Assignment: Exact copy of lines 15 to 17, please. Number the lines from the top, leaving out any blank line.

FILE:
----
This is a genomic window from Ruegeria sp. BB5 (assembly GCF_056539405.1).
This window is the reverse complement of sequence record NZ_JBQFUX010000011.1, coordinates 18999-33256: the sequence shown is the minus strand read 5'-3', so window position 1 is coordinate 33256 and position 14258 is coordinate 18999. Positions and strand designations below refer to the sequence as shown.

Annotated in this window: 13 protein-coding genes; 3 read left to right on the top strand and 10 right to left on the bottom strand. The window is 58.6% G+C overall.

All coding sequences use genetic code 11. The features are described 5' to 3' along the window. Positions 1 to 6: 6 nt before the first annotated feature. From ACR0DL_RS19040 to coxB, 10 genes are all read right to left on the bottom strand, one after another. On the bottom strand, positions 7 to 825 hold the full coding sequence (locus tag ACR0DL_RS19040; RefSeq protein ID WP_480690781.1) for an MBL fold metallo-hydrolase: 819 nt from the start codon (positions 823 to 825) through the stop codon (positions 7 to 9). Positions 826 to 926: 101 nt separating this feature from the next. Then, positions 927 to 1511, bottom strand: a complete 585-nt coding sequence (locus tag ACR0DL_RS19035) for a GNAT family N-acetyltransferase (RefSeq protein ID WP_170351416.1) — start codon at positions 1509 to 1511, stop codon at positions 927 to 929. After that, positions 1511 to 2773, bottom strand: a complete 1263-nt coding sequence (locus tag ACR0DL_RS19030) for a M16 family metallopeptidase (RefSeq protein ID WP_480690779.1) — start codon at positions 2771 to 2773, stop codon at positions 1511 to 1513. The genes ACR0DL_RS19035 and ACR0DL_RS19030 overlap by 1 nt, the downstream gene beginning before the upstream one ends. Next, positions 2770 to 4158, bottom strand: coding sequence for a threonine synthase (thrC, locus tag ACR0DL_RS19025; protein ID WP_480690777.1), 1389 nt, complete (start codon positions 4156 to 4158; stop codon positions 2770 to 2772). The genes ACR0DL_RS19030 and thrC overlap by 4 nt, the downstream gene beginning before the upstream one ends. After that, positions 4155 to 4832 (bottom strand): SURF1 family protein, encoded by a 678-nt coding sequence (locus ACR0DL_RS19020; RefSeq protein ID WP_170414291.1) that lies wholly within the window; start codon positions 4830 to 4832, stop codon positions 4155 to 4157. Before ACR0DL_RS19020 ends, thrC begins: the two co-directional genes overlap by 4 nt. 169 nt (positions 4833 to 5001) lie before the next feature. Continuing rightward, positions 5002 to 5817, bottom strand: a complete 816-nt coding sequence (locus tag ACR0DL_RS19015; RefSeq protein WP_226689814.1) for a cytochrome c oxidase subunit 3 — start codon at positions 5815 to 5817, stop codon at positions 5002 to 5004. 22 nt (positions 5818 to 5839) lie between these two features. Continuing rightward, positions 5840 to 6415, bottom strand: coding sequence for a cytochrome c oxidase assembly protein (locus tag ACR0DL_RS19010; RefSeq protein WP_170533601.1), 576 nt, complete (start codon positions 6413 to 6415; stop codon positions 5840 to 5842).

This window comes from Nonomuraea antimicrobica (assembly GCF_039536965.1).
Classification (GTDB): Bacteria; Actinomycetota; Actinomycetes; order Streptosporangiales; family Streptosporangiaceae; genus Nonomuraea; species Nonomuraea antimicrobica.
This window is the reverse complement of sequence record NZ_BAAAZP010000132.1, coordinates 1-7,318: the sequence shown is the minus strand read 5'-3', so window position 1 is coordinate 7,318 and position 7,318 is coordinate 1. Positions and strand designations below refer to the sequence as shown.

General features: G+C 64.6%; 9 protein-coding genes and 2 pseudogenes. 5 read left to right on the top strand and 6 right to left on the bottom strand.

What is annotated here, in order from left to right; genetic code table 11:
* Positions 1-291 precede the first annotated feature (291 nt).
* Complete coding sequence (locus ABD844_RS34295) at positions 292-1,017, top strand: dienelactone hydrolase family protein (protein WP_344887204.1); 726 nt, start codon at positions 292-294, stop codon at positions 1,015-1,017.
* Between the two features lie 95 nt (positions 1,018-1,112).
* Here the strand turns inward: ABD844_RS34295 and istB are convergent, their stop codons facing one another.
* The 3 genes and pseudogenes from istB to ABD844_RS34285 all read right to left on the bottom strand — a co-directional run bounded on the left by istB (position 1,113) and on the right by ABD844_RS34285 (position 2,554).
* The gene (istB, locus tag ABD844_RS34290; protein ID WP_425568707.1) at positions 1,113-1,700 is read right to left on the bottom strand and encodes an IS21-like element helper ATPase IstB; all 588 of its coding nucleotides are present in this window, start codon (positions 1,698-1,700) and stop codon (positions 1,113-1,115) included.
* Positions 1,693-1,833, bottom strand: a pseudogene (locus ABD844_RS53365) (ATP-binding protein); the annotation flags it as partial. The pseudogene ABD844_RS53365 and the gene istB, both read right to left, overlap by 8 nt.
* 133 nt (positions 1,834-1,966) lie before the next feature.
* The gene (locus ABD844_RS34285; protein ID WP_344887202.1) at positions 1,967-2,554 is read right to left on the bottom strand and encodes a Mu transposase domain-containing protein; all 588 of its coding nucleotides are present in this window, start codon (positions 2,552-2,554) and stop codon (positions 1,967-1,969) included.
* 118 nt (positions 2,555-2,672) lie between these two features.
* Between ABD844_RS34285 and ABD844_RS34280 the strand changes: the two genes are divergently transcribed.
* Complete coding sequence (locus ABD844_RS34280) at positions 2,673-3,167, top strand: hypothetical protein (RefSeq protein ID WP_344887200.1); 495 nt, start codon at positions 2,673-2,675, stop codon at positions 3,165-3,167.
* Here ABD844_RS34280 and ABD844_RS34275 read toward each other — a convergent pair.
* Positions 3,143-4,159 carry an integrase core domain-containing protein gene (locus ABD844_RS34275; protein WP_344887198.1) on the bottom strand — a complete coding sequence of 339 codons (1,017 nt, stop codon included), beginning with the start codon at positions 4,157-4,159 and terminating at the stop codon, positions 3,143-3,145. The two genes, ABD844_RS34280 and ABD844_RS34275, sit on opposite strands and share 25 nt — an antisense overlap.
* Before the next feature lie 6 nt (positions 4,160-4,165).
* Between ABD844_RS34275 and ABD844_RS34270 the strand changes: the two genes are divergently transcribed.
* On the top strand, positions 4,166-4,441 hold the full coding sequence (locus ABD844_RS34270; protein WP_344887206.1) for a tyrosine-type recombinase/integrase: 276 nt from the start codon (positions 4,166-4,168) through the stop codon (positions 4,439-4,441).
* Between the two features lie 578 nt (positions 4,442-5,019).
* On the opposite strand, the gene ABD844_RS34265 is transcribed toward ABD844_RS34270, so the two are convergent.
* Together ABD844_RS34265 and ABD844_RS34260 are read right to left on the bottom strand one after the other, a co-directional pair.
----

* The gene (istB, locus tag ABD844_RS34290; protein ID WP_425568707.1) at positions 1,113-1,700 is read right to left on the bottom strand and encodes an IS21-like element helper ATPase IstB; all 588 of its coding nucleotides are present in this window, start codon (positions 1,698-1,700) and stop codon (positions 1,113-1,115) included.
* Positions 1,693-1,833, bottom strand: a pseudogene (locus ABD844_RS53365) (ATP-binding protein); the annotation flags it as partial. The pseudogene ABD844_RS53365 and the gene istB, both read right to left, overlap by 8 nt.
* 133 nt (positions 1,834-1,966) lie before the next feature.